Your 16 Point Checklist for a Visit to the Dog Grooming Salon


By Maria Sweeney, Owner at Vanity Fur

The Dos and Don’ts of taking your pet to the grooming salon. This goes for you too.

Dog Grooming Salon Checklist

Your 16 Point Checklist


  • Help your dog become comfortable with getting groomed by introducing him to touch and sounds early on in life. Touch his feet, nails, belly and legs as often as possible (a dog’s natural reaction is to pull away when handling these areas so the sooner he becomes used to it the easier it will be for him, you and the groomer). Familiarise him with the sounds of a hoover, hairdryer, electric razor or electric toothbrush at home if possible, as these are all the type of sounds he will hear in a grooming salon and it will help him stay calm if he realises they are not noises to be afraid of.
  • Introduce him to a grooming salon as young as possible. Even if it just means visiting to have a sniff around, get used to the sounds and smells, meet his future groomer etc it will help him realise that when you drop him off for his first groom it is nothing to be afraid of and will in fact be an experience he can enjoy in an environment he is familiar with
  • Brush him regularly at home. It will make a significant difference to both the experience he has at the salon and the quality of the groom his groomer can perform
  • Ensure he has all his vaccinations up to date. Most groomers will ask for confirmation of this in order to ensure the safety of both your own dog and other dogs in the salon
  • Make an appointment – this ensures you can get your dog groomed at a time that suits you as many groomers (particularly during peak seasons) will be booked up days and sometimes weeks in advance. It also allows you to discuss price and procedure with the groomer so you both know what to expect
  • Alert the groomer to any medical issues your pet may have, and ensure they have your vet’s number in case of any emergencies
  • Leave a number you can be contacted on while your pet is with the groomer. While a salon does everything possible to keep your pet safe, happy and groomed to the style you wish, there can sometimes be unforeseen circumstances where they will need to contact you. A power cut or plumbing issue for example, or perhaps if your pet is particularly nervous or difficult to groom they can sometimes show signs of stress or even aggression, and in this scenario it is sometimes necessary to send them home.
  • Make sure you and the groomer are talking the same language! Clear communication around how you like your pet to look after a trip to the groomers is essential. When you say ‘short but not too short’ what do you mean exactly? Are we talking 1 inch or 5? When you say you want your pet clipped do you realise this means using an electric razor, or do you infact just want them trimmed? If you have specific wishes always play it safe and make sure that you are spelling it out exactly, ambiguity has no place at the grooming salon.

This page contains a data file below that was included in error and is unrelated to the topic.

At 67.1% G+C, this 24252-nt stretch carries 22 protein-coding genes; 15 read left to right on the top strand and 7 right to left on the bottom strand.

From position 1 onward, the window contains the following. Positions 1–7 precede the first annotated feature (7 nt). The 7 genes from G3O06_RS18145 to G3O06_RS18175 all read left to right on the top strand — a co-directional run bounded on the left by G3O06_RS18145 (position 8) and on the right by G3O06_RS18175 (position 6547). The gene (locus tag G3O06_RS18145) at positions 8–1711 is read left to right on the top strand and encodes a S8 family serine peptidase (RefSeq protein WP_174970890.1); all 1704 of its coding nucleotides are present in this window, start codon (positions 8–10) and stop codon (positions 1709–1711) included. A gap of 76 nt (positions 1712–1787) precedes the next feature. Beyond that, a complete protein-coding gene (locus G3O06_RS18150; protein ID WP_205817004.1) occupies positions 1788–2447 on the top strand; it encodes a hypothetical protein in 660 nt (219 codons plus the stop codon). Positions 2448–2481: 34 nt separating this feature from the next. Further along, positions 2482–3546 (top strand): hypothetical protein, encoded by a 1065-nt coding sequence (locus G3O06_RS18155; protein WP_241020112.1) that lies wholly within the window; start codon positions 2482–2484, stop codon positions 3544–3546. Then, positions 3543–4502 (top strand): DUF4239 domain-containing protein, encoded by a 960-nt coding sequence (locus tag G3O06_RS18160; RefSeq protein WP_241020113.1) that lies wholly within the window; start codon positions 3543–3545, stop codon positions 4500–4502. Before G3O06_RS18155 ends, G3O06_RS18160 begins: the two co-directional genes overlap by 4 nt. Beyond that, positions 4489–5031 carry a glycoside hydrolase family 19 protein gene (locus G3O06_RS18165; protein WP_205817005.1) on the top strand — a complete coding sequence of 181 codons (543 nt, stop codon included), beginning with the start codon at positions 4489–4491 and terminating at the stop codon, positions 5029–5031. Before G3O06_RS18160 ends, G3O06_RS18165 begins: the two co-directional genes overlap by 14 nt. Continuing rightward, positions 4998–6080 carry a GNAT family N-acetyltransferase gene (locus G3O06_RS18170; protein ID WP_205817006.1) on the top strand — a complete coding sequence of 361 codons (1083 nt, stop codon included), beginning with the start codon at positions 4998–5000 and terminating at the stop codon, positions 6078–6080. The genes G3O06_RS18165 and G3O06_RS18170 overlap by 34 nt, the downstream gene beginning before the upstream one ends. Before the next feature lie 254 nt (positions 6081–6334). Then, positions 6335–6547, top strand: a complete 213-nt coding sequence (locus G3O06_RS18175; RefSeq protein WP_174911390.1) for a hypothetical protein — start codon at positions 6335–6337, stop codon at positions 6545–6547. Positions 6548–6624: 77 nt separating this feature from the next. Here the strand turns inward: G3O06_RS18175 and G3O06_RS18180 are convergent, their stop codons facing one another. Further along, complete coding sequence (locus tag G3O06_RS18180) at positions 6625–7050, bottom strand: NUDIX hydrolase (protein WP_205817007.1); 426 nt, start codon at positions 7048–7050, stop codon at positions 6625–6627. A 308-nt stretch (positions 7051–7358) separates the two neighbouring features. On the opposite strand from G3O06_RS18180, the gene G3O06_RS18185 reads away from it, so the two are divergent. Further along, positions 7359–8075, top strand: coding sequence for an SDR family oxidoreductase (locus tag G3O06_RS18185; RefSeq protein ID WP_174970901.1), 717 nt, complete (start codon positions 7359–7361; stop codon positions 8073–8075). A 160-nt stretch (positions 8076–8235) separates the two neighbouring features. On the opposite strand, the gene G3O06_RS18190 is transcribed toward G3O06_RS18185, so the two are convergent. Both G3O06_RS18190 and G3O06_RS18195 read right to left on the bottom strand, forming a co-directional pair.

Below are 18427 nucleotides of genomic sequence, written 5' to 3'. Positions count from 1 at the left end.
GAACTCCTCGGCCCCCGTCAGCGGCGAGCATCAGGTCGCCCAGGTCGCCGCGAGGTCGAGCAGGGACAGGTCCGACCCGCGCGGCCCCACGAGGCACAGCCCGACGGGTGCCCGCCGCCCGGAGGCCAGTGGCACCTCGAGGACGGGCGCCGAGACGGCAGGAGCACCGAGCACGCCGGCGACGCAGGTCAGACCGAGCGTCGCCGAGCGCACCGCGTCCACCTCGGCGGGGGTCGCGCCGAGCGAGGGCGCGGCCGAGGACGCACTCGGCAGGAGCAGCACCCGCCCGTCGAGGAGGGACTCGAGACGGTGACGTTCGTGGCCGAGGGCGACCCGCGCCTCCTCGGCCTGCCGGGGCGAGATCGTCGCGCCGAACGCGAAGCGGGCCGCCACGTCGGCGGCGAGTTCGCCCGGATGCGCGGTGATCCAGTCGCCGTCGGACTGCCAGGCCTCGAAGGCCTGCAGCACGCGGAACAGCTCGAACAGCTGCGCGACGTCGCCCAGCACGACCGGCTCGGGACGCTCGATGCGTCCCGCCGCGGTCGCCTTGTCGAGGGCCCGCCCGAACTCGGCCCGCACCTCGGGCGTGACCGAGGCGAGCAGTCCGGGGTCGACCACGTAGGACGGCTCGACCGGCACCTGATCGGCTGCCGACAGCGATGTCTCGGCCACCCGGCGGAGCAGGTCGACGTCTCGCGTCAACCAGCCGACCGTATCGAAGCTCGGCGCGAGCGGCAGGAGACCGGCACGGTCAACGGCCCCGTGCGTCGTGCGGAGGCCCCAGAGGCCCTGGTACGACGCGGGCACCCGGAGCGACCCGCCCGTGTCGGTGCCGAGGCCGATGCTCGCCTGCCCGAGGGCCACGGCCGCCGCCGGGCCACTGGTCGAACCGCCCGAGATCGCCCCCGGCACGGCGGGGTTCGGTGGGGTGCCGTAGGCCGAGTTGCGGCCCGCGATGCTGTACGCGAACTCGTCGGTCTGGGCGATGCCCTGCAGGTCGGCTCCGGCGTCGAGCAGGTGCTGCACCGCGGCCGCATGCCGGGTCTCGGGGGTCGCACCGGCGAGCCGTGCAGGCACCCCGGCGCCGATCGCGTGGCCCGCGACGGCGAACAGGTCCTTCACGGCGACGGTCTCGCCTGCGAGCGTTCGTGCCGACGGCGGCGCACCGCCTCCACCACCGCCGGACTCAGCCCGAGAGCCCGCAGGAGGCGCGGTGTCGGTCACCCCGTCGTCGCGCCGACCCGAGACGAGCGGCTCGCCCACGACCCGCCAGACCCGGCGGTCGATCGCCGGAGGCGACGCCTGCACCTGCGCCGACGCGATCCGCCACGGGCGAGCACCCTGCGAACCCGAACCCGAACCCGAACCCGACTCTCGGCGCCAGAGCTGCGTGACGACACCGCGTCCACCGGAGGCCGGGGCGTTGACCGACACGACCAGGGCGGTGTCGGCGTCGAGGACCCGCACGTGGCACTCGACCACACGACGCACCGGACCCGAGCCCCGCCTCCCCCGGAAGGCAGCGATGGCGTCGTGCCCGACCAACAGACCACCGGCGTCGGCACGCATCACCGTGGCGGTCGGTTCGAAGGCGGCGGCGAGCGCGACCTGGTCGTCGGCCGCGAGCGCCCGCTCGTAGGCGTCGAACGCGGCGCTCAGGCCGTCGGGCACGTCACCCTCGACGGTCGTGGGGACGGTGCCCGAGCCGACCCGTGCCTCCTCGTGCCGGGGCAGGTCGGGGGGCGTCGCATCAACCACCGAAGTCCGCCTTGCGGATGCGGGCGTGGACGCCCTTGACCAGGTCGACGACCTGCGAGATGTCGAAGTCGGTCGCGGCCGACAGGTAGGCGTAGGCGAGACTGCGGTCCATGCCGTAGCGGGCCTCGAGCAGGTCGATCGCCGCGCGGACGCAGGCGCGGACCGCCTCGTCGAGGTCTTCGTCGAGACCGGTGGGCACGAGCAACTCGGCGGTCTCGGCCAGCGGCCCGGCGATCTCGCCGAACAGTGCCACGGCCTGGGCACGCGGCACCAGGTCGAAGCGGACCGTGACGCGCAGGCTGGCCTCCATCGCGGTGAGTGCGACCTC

• Take them to the toilet before their appointment! They will likely be spending a few hours at the grooming salon and in most cases the groomer won’t be in a position to leave the premises and take them outside for a bathroom break. It’s also much more comfortable for your pet if they have done their ones and twos before going through the grooming process, not to mention some groomers will apply additional fees if your pet defecates while at the salon! (don’t worry , not at Vanity Fur J)


  • Ask your partner or friend to drop off your pet at the groomers unless they have clear instructions on how you want your pet groomed. We have seen marriages on the brink of collapse after the husband deposits Fifitrixabelle in the morning and tells us to “take it all off, nice and short” only to be faced just hours later with a wailing wife with a sheared lamb under her arm throwing clothes into a suitcase. Remember – ambiguity has no place at a grooming salon.
  • Feed your pet before his appointment. He will only need to use the bathroom while at the groomers
  • Cancel the same day as your appointment. If the groomer has gone to the trouble of confirming that appointment with you 24-48 hours in advance try to extend the same level of courtesy as they will not have the time to fill that slot if you don’t show up. Customers who make a habit of this will often find they cannot get an appointment at all
  • Bring a picture of a show dog you found on the internet and ask for your pet to look the same. Show dogs are show dogs for a reason, and they are in those pictures because they have extra beautiful fur with extra expensive products throughout every inch of it, and live their lives being extra preened on extra plush red velvet cushions. They do not spend their time running around a wet garden, fetching stones on the beach and sniffing for signs of life up other dogs’ rear ends
  • Fuss and coo over your dog when dropping him off with the groomer, telling him everything is going to be ok and you’ll be back soon etc etc . By doing this you are simply transferring your anxiety onto him and setting his mood for the time he’ll be spending at the grooming salon. Instead, hand him over to the groomer, agree collection details, pet him goodbye and walk out the door. Don’t turn around now, cause you’re not welcome anymoooore…
  • Leave your dog at the groomers all day, unless you have pre-arranged it with the groomer. They will most likely be stuck in a kennel or holding crate, and the groomer will need that space for other bookings throughout the day. Not to mention the fact they will most likely also have to pick up after your pet has used the kennel as a bathroom.
  • Try to trim your pet at home in between grooms. And lie about it. We know. And when you say you brush them at home “all the time” we know you’re lying then too.

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